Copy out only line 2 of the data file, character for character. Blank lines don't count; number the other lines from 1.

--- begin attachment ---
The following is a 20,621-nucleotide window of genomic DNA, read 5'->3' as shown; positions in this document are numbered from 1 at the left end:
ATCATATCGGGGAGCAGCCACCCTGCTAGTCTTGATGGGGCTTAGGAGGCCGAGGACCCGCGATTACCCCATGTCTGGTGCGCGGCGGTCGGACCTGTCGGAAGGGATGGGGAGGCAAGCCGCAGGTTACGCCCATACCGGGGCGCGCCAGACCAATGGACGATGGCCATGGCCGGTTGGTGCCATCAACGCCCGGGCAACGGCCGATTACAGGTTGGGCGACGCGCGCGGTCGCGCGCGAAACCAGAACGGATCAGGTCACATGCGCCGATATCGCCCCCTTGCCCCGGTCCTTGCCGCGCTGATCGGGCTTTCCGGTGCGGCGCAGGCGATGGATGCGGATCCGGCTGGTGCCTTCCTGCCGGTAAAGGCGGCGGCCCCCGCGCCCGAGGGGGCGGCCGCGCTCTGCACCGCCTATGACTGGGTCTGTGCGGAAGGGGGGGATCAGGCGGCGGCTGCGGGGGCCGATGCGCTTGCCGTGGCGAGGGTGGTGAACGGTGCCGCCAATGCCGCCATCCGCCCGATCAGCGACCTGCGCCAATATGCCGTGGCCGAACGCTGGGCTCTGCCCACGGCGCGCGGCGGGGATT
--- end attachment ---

ATCATATCGGGGAGCAGCCACCCTGCTAGTCTTGATGGGGCTTAGGAGGCCGAGGACCCGCGATTACCCCATGTCTGGTGCGCGGCGGTCGGACCTGTCGGAAGGGATGGGGAGGCAAGCCGCAGGTTACGCCCATACCGGGGCGCGCCAGACCAATGGACGATGGCCATGGCCGGTTGGTGCCATCAACGCCCGGGCAACGGCCGATTACAGGTTGGGCGACGCGCGCGGTCGCGCGCGAAACCAGAACGGATCAGGTCACATGCGCCGATATCGCCCCCTTGCCCCGGTCCTTGCCGCGCTGATCGGGCTTTCCGGTGCGGCGCAGGCGATGGATGCGGATCCGGCTGGTGCCTTCCTGCCGGTAAAGGCGGCGGCCCCCGCGCCCGAGGGGGCGGCCGCGCTCTGCACCGCCTATGACTGGGTCTGTGCGGAAGGGGGGGATCAGGCGGCGGCTGCGGGGGCCGATGCGCTTGCCGTGGCGAGGGTGGTGAACGGTGCCGCCAATGCCGCCATCCGCCCGATCAGCGACCTGCGCCAATATGCCGTGGCCGAACGCTGGGCTCTGCCCACGGCGCGCGGCGGGGATT